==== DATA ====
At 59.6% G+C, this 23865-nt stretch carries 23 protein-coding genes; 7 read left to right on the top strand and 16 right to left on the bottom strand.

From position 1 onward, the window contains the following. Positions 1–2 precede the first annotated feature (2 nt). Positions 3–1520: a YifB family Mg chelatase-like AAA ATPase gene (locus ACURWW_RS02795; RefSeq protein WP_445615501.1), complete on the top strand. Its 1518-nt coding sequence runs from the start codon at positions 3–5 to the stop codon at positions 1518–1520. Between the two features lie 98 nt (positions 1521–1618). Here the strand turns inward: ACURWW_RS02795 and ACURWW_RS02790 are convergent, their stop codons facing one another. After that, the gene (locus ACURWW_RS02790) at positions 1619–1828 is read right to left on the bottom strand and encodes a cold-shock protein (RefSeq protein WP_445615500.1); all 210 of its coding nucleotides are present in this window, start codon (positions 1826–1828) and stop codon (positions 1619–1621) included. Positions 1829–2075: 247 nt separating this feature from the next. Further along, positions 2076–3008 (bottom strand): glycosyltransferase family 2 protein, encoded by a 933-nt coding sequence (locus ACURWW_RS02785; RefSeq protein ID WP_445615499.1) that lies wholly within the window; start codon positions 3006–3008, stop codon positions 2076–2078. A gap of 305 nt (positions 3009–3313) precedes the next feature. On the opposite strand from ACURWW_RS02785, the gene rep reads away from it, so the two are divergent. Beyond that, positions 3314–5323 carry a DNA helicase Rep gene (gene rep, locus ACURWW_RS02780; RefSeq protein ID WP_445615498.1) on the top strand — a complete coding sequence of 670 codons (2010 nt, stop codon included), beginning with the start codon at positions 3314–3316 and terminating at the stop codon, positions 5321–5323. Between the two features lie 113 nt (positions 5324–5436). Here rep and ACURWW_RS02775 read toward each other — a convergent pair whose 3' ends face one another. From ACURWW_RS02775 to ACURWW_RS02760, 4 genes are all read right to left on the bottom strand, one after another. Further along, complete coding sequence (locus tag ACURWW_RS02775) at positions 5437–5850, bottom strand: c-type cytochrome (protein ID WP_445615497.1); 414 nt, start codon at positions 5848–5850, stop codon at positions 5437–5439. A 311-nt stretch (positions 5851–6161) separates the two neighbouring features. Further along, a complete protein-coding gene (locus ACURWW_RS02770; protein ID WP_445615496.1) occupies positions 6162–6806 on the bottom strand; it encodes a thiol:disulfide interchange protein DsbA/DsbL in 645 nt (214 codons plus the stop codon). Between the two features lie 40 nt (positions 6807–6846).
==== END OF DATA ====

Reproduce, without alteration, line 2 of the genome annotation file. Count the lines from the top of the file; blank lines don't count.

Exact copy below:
From position 1 onward, the window contains the following. Positions 1–2 precede the first annotated feature (2 nt). Positions 3–1520: a YifB family Mg chelatase-like AAA ATPase gene (locus ACURWW_RS02795; RefSeq protein WP_445615501.1), complete on the top strand. Its 1518-nt coding sequence runs from the start codon at positions 3–5 to the stop codon at positions 1518–1520. Between the two features lie 98 nt (positions 1521–1618). Here the strand turns inward: ACURWW_RS02795 and ACURWW_RS02790 are convergent, their stop codons facing one another. After that, the gene (locus ACURWW_RS02790) at positions 1619–1828 is read right to left on the bottom strand and encodes a cold-shock protein (RefSeq protein WP_445615500.1); all 210 of its coding nucleotides are present in this window, start codon (positions 1826–1828) and stop codon (positions 1619–1621) included. Positions 1829–2075: 247 nt separating this feature from the next. Further along, positions 2076–3008 (bottom strand): glycosyltransferase family 2 protein, encoded by a 933-nt coding sequence (locus ACURWW_RS02785; RefSeq protein ID WP_445615499.1) that lies wholly within the window; start codon positions 3006–3008, stop codon positions 2076–2078. A gap of 305 nt (positions 3009–3313) precedes the next feature. On the opposite strand from ACURWW_RS02785, the gene rep reads away from it, so the two are divergent. Beyond that, positions 3314–5323 carry a DNA helicase Rep gene (gene rep, locus ACURWW_RS02780; RefSeq protein ID WP_445615498.1) on the top strand — a complete coding sequence of 670 codons (2010 nt, stop codon included), beginning with the start codon at positions 3314–3316 and terminating at the stop codon, positions 5321–5323. Between the two features lie 113 nt (positions 5324–5436). Here rep and ACURWW_RS02775 read toward each other — a convergent pair whose 3' ends face one another. From ACURWW_RS02775 to ACURWW_RS02760, 4 genes are all read right to left on the bottom strand, one after another. Further along, complete coding sequence (locus tag ACURWW_RS02775) at positions 5437–5850, bottom strand: c-type cytochrome (protein ID WP_445615497.1); 414 nt, start codon at positions 5848–5850, stop codon at positions 5437–5439. A 311-nt stretch (positions 5851–6161) separates the two neighbouring features. Further along, a complete protein-coding gene (locus ACURWW_RS02770; protein ID WP_445615496.1) occupies positions 6162–6806 on the bottom strand; it encodes a thiol:disulfide interchange protein DsbA/DsbL in 645 nt (214 codons plus the stop codon). Between the two features lie 40 nt (positions 6807–6846).